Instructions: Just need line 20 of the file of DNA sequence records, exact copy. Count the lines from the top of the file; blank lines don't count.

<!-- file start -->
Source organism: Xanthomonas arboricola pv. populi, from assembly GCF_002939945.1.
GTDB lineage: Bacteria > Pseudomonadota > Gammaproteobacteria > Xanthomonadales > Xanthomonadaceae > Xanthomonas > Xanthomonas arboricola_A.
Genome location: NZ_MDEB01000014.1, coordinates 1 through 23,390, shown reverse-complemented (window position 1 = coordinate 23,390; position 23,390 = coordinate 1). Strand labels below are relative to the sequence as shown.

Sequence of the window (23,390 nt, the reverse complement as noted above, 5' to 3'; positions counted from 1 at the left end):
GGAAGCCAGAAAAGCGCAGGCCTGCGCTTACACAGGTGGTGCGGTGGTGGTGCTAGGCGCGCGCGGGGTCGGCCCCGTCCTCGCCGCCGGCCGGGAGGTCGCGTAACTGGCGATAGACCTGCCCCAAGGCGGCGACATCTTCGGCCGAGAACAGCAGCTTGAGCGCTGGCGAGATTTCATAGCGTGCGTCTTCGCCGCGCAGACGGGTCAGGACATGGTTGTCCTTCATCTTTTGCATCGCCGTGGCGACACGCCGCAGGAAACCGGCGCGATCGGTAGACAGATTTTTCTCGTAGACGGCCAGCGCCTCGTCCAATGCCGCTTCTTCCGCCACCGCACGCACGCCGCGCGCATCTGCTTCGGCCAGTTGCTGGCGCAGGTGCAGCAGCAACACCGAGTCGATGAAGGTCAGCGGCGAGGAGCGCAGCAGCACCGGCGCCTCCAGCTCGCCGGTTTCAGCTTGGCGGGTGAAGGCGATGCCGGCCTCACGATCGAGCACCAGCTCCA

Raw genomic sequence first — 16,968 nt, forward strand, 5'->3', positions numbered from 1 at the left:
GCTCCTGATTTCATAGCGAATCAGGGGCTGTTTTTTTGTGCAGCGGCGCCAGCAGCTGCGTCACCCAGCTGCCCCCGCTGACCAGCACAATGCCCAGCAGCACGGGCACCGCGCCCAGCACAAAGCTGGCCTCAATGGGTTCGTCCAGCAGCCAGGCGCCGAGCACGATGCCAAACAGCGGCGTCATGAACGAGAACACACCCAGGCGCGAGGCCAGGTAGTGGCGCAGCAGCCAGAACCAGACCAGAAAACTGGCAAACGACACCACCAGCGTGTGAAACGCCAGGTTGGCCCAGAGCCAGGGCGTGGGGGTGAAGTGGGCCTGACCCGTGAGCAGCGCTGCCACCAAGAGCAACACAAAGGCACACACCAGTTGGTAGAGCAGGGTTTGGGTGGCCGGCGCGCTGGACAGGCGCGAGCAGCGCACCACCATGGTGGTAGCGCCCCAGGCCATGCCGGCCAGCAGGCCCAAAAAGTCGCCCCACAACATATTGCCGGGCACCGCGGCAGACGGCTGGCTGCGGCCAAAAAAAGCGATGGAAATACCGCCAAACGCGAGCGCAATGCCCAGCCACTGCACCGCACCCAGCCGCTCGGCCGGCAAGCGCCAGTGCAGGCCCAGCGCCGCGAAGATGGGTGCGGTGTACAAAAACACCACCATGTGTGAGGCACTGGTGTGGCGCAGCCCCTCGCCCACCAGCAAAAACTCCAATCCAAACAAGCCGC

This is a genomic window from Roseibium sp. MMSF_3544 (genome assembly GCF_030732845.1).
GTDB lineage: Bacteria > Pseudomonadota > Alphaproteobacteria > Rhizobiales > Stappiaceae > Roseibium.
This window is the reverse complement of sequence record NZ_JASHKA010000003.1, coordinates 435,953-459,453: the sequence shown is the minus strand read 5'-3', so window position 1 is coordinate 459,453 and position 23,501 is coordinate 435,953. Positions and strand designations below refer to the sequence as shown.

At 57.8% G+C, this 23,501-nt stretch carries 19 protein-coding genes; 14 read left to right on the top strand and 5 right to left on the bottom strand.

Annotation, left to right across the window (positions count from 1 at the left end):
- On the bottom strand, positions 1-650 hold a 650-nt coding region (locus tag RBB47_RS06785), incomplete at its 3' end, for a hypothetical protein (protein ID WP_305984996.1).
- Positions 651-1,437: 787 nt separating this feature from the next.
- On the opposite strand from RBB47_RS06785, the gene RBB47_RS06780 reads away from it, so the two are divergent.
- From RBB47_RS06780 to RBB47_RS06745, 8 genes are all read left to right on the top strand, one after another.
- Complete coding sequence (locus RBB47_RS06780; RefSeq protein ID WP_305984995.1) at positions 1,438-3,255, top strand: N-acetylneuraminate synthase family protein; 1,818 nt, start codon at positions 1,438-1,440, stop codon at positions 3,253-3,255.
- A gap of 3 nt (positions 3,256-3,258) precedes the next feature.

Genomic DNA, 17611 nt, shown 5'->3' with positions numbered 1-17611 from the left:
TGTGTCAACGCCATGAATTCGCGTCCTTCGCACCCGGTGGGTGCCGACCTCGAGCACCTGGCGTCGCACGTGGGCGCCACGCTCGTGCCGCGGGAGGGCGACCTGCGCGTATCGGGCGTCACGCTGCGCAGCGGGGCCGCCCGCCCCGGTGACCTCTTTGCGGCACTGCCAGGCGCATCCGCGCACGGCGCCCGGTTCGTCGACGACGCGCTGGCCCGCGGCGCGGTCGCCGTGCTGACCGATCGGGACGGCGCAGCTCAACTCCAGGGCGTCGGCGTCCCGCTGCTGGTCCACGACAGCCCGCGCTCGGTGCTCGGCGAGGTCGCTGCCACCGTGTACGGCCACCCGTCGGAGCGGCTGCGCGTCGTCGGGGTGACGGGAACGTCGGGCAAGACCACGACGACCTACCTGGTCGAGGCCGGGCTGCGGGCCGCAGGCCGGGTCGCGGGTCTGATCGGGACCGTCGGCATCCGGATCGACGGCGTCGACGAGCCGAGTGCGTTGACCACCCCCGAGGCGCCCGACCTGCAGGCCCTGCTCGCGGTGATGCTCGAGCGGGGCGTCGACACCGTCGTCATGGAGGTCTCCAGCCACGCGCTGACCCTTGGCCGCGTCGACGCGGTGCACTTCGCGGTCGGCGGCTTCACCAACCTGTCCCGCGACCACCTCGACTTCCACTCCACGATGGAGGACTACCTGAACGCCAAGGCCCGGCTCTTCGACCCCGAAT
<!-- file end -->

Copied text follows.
TGTGTCAACGCCATGAATTCGCGTCCTTCGCACCCGGTGGGTGCCGACCTCGAGCACCTGGCGTCGCACGTGGGCGCCACGCTCGTGCCGCGGGAGGGCGACCTGCGCGTATCGGGCGTCACGCTGCGCAGCGGGGCCGCCCGCCCCGGTGACCTCTTTGCGGCACTGCCAGGCGCATCCGCGCACGGCGCCCGGTTCGTCGACGACGCGCTGGCCCGCGGCGCGGTCGCCGTGCTGACCGATCGGGACGGCGCAGCTCAACTCCAGGGCGTCGGCGTCCCGCTGCTGGTCCACGACAGCCCGCGCTCGGTGCTCGGCGAGGTCGCTGCCACCGTGTACGGCCACCCGTCGGAGCGGCTGCGCGTCGTCGGGGTGACGGGAACGTCGGGCAAGACCACGACGACCTACCTGGTCGAGGCCGGGCTGCGGGCCGCAGGCCGGGTCGCGGGTCTGATCGGGACCGTCGGCATCCGGATCGACGGCGTCGACGAGCCGAGTGCGTTGACCACCCCCGAGGCGCCCGACCTGCAGGCCCTGCTCGCGGTGATGCTCGAGCGGGGCGTCGACACCGTCGTCATGGAGGTCTCCAGCCACGCGCTGACCCTTGGCCGCGTCGACGCGGTGCACTTCGCGGTCGGCGGCTTCACCAACCTGTCCCGCGACCACCTCGACTTCCACTCCACGATGGAGGACTACCTGAACGCCAAGGCCCGGCTCTTCGACCCCGAAT